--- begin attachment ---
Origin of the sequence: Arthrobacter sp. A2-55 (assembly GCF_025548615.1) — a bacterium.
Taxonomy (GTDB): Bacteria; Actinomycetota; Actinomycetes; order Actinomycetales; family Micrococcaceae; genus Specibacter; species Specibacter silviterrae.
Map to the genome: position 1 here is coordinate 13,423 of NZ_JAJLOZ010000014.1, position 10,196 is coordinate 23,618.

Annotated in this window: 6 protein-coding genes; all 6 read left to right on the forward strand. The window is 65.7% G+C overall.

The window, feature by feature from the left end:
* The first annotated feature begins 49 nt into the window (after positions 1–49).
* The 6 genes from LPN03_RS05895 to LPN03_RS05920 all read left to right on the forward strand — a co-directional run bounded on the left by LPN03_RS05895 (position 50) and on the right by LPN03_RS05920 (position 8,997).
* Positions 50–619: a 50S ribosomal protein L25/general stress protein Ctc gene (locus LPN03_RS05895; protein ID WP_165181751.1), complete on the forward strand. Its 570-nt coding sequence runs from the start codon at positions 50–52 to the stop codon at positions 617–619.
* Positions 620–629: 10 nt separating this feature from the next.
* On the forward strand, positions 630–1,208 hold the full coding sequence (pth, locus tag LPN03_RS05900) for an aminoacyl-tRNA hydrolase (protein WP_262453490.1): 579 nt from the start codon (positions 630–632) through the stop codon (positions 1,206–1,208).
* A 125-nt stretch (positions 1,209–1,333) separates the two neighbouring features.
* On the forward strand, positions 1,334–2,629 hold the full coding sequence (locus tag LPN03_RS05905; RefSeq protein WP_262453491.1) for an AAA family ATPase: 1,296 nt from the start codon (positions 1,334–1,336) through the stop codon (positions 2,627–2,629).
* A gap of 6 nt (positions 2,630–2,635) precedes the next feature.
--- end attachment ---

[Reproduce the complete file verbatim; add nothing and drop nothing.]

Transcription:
Origin of the sequence: Arthrobacter sp. A2-55 (assembly GCF_025548615.1) — a bacterium.
Taxonomy (GTDB): Bacteria; Actinomycetota; Actinomycetes; order Actinomycetales; family Micrococcaceae; genus Specibacter; species Specibacter silviterrae.
Map to the genome: position 1 here is coordinate 13,423 of NZ_JAJLOZ010000014.1, position 10,196 is coordinate 23,618.

Annotated in this window: 6 protein-coding genes; all 6 read left to right on the forward strand. The window is 65.7% G+C overall.

The window, feature by feature from the left end:
* The first annotated feature begins 49 nt into the window (after positions 1–49).
* The 6 genes from LPN03_RS05895 to LPN03_RS05920 all read left to right on the forward strand — a co-directional run bounded on the left by LPN03_RS05895 (position 50) and on the right by LPN03_RS05920 (position 8,997).
* Positions 50–619: a 50S ribosomal protein L25/general stress protein Ctc gene (locus LPN03_RS05895; protein ID WP_165181751.1), complete on the forward strand. Its 570-nt coding sequence runs from the start codon at positions 50–52 to the stop codon at positions 617–619.
* Positions 620–629: 10 nt separating this feature from the next.
* On the forward strand, positions 630–1,208 hold the full coding sequence (pth, locus tag LPN03_RS05900) for an aminoacyl-tRNA hydrolase (protein WP_262453490.1): 579 nt from the start codon (positions 630–632) through the stop codon (positions 1,206–1,208).
* A 125-nt stretch (positions 1,209–1,333) separates the two neighbouring features.
* On the forward strand, positions 1,334–2,629 hold the full coding sequence (locus tag LPN03_RS05905; RefSeq protein WP_262453491.1) for an AAA family ATPase: 1,296 nt from the start codon (positions 1,334–1,336) through the stop codon (positions 2,627–2,629).
* A gap of 6 nt (positions 2,630–2,635) precedes the next feature.